Groovy supports a tuple type. A tuple is an immutable object to store elements of potentially different types. In Groovy there is a separate Tuple class based on how many elements we want to store in the tuple. The range starts at Tuple0 and ends with Tuple16. So we can store a maximum of 16 elements in a Groovy tuple.
Each of the classes has a constructor that takes all elements we want to store. But the Tuple class also has static factory methods to create those classes. We can use the tuple method and based on how many elements we provide to this method we get the corresponding Tuple object.

To get the elements from a Tuple instance we can use specific properties for each element. The first element can be fetched using the v1 property, the second element is v2 and so on for each element. Alternatively we use the subscript operator ([]) where the first element is at index 0.

Each Tuple instance also has a subList and subTuple method where we can provide the from and to index values of the elements we want to be returned. The methods return a new Tuple with only the elements we requested.
A Groovy tuple is also a List and that means we can use all collection methods for a List also on a Tuple instance.

In the following example we create some tuples and use different methods:

// Using the constructor to create a Tuple.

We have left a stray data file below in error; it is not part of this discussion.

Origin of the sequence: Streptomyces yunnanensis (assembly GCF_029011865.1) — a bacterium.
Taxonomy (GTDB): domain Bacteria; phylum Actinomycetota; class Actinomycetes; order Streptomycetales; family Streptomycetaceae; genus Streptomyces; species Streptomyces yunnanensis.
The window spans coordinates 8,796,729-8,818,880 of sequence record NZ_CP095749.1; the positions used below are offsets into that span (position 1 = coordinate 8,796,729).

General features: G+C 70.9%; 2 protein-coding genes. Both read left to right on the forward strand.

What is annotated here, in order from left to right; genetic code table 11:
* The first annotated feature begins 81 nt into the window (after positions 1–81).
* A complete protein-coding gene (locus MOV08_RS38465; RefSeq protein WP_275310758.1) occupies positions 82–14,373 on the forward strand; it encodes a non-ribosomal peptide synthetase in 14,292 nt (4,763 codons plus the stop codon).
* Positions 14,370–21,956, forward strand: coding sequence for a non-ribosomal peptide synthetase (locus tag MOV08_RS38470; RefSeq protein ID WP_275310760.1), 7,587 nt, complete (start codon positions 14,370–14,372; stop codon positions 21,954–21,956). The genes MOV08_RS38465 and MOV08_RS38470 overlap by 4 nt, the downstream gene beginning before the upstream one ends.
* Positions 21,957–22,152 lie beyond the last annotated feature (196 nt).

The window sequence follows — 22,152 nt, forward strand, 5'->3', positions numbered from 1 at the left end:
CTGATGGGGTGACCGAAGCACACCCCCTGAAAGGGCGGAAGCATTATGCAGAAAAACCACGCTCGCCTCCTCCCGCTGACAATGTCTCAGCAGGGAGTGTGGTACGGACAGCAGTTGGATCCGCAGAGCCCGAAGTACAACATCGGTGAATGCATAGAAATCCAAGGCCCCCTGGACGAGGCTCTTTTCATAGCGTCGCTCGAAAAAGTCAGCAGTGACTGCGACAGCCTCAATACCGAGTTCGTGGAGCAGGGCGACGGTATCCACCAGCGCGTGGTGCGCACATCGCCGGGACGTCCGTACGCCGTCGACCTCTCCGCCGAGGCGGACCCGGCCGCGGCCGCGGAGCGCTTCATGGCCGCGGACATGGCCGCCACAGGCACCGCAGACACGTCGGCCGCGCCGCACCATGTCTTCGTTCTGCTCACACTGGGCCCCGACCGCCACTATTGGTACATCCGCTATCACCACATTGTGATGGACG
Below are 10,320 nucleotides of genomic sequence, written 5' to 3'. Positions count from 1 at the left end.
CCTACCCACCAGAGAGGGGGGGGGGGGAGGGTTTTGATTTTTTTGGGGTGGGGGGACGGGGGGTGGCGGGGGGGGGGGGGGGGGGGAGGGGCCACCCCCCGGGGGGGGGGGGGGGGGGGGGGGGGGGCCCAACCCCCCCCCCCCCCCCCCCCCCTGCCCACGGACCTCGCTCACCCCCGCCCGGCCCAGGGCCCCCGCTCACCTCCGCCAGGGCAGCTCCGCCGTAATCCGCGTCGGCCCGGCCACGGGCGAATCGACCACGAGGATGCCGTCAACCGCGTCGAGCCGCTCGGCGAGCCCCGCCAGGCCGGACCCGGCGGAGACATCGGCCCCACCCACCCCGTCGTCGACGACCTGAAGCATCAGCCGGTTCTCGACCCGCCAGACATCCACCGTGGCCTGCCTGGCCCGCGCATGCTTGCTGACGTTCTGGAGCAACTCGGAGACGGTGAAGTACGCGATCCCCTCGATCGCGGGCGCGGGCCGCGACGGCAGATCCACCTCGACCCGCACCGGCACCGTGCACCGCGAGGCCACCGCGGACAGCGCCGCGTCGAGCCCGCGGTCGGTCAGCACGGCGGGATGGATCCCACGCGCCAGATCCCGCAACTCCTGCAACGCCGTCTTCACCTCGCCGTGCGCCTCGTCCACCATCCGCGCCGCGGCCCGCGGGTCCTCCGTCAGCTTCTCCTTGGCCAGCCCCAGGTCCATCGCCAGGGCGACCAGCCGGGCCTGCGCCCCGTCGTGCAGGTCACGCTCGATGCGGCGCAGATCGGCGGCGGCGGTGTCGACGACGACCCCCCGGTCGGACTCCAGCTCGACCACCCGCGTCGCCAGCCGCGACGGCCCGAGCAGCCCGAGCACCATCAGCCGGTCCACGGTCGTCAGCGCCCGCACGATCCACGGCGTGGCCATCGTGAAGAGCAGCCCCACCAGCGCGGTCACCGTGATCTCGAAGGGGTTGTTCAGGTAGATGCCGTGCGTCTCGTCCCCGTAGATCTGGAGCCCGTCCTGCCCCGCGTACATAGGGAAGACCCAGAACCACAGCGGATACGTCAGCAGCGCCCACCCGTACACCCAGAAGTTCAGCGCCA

def tuple2 = new Tuple2("Groovy", "Goodness")

// We can also use the static tuple method.
// Maximum number of elements is 16.
def tuple3 = Tuple.tuple("Groovy", "is", "great")

assert tuple3 instanceof Tuple3

// We can mix types as each elements can
// have it's own type.
def mixed = Tuple.tuple(30, "minutes")

// We can use the subscript operator ([])
// to get a value.
assert mixed[0] == 30
assert mixed[1] == "minutes"

// Or use the get() method.
assert mixed.get(0) instanceof Integer
assert mixed.get(1) instanceof String

// Or use the getter/property V1/V2.
// For each element in a Tuple we can use that.
// Notice that the first element starts with v1.
assert mixed.v1 == 30
assert mixed.getV2() == "minutes"

// Or use multiple assignments.
def (int minutes, String period) = mixed
assert minutes == 30
assert period == "minutes"

// We can get the size.
assert mixed.size() == 2

// Or transform the elements to an array
// and type information is saved.
assert mixed.toArray() == [30, "minutes"]

assert mixed.toArray()[0] == "java.lang.Integer"
assert mixed.toArray()[1] == "java.lang.String"

// Sample tuple with 4 elements.
Tuple4 tuple4 = Tuple.tuple("Groovy", "rocks", "as", "always")

// We can use subList or subTuple to create a new Tuple
// with elements from the original Tuple.
// We need to specify the "from" and "to" index.
// The "to" index is exclusive.
assert tuple4.subList(0, 2) == Tuple.tuple("Groovy", "rocks")
assert tuple4.subTuple(0, 2) == Tuple.tuple("Groovy", "rocks")

// As Tuple extends from List we can use all
// Groovy collection extensions.
assert tuple4.findAll { e -> e.startsWith("a") } == ["as", "always"]
assert tuple4.collect { e -> e.toUpperCase() } == ["GROOVY", "ROCKS", "AS", "ALWAYS"]

// We can even create an empty Tuple.
assert Tuple.tuple() instanceof Tuple0

Written with Groovy 4.0.11.